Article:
Hardcover ISBN: 9780804741279
Paperback ISBN: 9780804741651
Ebook ISBN: 9780804764568
This book delivers an unpopular message: the West has played a pivotal role in the Russian economic disaster of the 1990s. Western advisors, including the International Monetary Fund and the U.S. Treasury, applied a narrow conception of economics that pushed Russia, after more than seventy years of communism, toward another failed utopia.
The twenty-six contributions to this book are divided into three parts: theory, evidence, and policy. Part One directly challenges orthodox economic theory for obscuring the necessary role of government in creating and sustaining a market system and features essays by three Nobel laureates in economics—Kenneth J. Arrow, Lawrence R. Klein, and James Tobin. Part Two describes the dimensions of the economic crisis in Russia and presents a Russian perspective on the failure of shock therapy. Part Three presents policy recommendations, with special attention given to improving the integrity and administrative competence of the Russian government.
About the authors
Lawrence R. Klein, who won the Nobel Prize in economics in 1980, is Benjamin Franklin Professor of Economics Emeritus at the University of Pennsylvania. Among his many books is The Economics of Supply and Demand. Marshall Pomer is President of the Macroeconomic Policy Institute, Santa Cruz, California. He is the author of Intergenerational Occupational Mobility in the United States: A Segmentation Perspective.
"No writing or oratory in history has been more replete with bad advice than that given Russia in the last decade. Here, for a change, is something very good—the best, in fact, that truly competent and responsible American and Russian scholars have to offer. I strongly recommend it."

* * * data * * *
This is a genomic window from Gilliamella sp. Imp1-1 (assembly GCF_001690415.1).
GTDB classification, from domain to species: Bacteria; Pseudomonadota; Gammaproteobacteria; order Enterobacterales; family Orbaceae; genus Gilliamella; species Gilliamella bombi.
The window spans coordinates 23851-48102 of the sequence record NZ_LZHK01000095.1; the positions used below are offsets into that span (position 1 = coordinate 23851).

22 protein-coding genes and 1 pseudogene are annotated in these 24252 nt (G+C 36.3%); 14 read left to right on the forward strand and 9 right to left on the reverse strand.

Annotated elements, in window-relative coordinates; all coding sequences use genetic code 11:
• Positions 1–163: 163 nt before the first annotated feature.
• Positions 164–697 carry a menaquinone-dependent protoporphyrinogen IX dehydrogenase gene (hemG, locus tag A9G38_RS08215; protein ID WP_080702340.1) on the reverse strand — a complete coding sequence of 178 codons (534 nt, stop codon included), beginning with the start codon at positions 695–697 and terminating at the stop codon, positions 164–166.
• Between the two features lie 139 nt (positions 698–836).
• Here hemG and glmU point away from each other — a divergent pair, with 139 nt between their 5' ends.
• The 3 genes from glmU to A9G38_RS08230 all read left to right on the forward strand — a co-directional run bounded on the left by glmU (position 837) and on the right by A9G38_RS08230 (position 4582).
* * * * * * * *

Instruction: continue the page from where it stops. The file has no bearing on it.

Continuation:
—John Kenneth Galbraith
"A searching critique of the strategy favored in the West . . . it contributes fresh perspectives on the much debated question concerning the 'big bang' versus 'gradualism' in communist economic transformation."
—Abram Bergson, Harvard University
"This admirable work has contributions from an impressive group of specialists who cover the topic comprehensively. Balanced, reasonable transitions in various economic sectors are urged persuasively and in some cases even eloquently. The book has the potential for making a significant impact."
—Ralph T. Fisher, Jr., University of Illinois at Urbana-Champaign
"[An] excellent, well-organized, and useful collection about economic reform in postcommunist Russia. . . . The strength of The New Russia lies in the editors' thoughtful and thematic organization of the material, the consistency of argumentation applied to a panoply of economic issues, the depth and rigor of analysis throughout, and the prescription for recovery in the 'Reform Agenda' and 'Call for Action.'"